YouTube is one good option for creating automatic captions and editing them to make sure they are accurate. Information about captioning in Panopto and other tools is also available. Please note that questions about how Champlain complies with the Americans with Disabilities Act, legal requirements for accessibility, and student accommodations should go to the Office of Accessibility. The CLT provides how-to materials on accessibility-related topics for faculty convenience, but we cannot answer questions about the law or your students. Unfortunately, the CLT does not provide captioning services. 

Using YouTube Videos that Are Already Captioned

Many faculty use YouTube videos in their teaching, and fortunately, a lot of YouTube videos already have some degree of captioning. However, it’s still necessary to check. Legally, any content that has aired on TV in the United States is supposed to be captioned on YouTube, but this is not widely enforced. User-created content is not subject to any captioning requirements. However, when a language is set, YouTube generates automatic captions that are sometimes very accurate (and sometimes–for example, if the main speaker talks very quickly, speaks with an accent or dialect that is notably different from “newscaster” English, or uses a lot of technical terms–not accurate at all).

Identifying Captioned Videos

Any YouTube video with any kind of captioning will have a small “CC” logo on the player bar towards the right. Clicking this will turn on captions. You should test any videos you plan to use to make sure they have accurate captions.

Screenshot of a YouTube video showing a Canvas course, inset window of the speaker, captions in white text on a black background, and the player bar. The CC icon appears with a red line under it, showing that captions are turned on.
YouTube video with captions turned on (note the red line under “CC” indicating that captions will be displayed)

When using content that has aired on TV, it’s helpful to source it from the network’s (or producer’s) official channel; these sources will be accurately captioned. Reputable educational YouTube channels like TED (which has excellent transcription and captioning on its own website), Khan Academy, Crash Course, and others have professional corrected captions, as do many other “verified” channels.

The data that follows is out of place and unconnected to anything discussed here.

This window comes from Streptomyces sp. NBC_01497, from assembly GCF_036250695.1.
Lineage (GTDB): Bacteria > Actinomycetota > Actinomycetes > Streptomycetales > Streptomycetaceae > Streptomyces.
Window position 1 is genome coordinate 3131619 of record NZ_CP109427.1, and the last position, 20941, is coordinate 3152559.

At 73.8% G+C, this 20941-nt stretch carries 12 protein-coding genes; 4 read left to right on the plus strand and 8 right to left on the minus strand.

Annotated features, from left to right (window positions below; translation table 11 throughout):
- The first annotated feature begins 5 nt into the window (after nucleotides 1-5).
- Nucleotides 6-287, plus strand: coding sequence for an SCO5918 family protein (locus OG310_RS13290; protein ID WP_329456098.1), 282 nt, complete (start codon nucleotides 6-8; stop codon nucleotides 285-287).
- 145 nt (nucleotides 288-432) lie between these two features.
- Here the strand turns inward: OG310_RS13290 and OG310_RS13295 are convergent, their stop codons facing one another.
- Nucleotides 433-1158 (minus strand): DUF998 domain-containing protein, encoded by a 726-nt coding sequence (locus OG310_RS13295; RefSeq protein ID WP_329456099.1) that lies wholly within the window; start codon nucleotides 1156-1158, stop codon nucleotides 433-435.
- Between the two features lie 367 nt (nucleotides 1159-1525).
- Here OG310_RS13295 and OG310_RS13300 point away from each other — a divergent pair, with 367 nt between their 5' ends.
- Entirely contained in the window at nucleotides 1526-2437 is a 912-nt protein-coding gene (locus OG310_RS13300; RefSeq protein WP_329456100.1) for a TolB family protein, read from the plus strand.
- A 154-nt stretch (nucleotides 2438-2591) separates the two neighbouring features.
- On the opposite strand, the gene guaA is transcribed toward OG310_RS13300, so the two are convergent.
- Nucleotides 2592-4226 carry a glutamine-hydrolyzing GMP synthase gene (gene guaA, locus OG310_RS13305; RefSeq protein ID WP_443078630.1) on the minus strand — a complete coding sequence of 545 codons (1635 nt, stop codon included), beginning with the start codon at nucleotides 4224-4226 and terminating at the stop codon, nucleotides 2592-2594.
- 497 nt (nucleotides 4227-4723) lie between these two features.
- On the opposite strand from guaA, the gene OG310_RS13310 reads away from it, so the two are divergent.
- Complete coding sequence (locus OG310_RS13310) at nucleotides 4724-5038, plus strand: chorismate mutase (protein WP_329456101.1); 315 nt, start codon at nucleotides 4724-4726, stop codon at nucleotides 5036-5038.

In short, if you are using someone else’s videos on YouTube, identify the most “official” available source and check to make sure captions are available. In most cases, if the video does not have captions, you will need to identify an alternate source.

Captioning Videos You Created Using YouTube

YouTube has greatly improved its automatic captioning AI, but the captions are still imperfect (for example, they cannot accurately identify sentence breaks, capitalize proper nouns, etc). In their raw form, they may look unprofessional, but they will get you about 90% of the way there. You can use YouTube to create mostly-accurate captions for your own videos and then polish them. In this video, we quickly demonstrate how to navigate this process, with step-by-step written instructions below. You can also consult YouTube’s official captioning instructions.

 Step 1: Make sure you are logged into your Champlain account

As of 2020, Champlain faculty Google accounts (your account) include a YouTube account, so you can upload videos and share with your students using your official identity.

Step 2: Visit

Note: if you are using a mobile device, you will need to download the YouTube app and navigate the upload process using the app. If you have not yet set up your channel and/or you want to upload videos longer than 15 minutes, consult YouTube’s guidance.

From the YouTube Studio, you can upload existing videos you have created on your computer using the “Create” button on the upper right. To learn more about uploading and setting up your videos, including privacy settings, see YouTube’s documentation linked above.

Step 3: Set your video’s language

Once you have started the upload process, you will be given many options for adjusting the metadata and settings for your video. For captioning, the essential setting is the language. In the options you’re offered after starting the upload, you’ll need to scroll down and select “more options” to get to the language settings. You can also access these settings after the video is uploaded by going to your library, selecting the video, and choosing the “More Options” tab.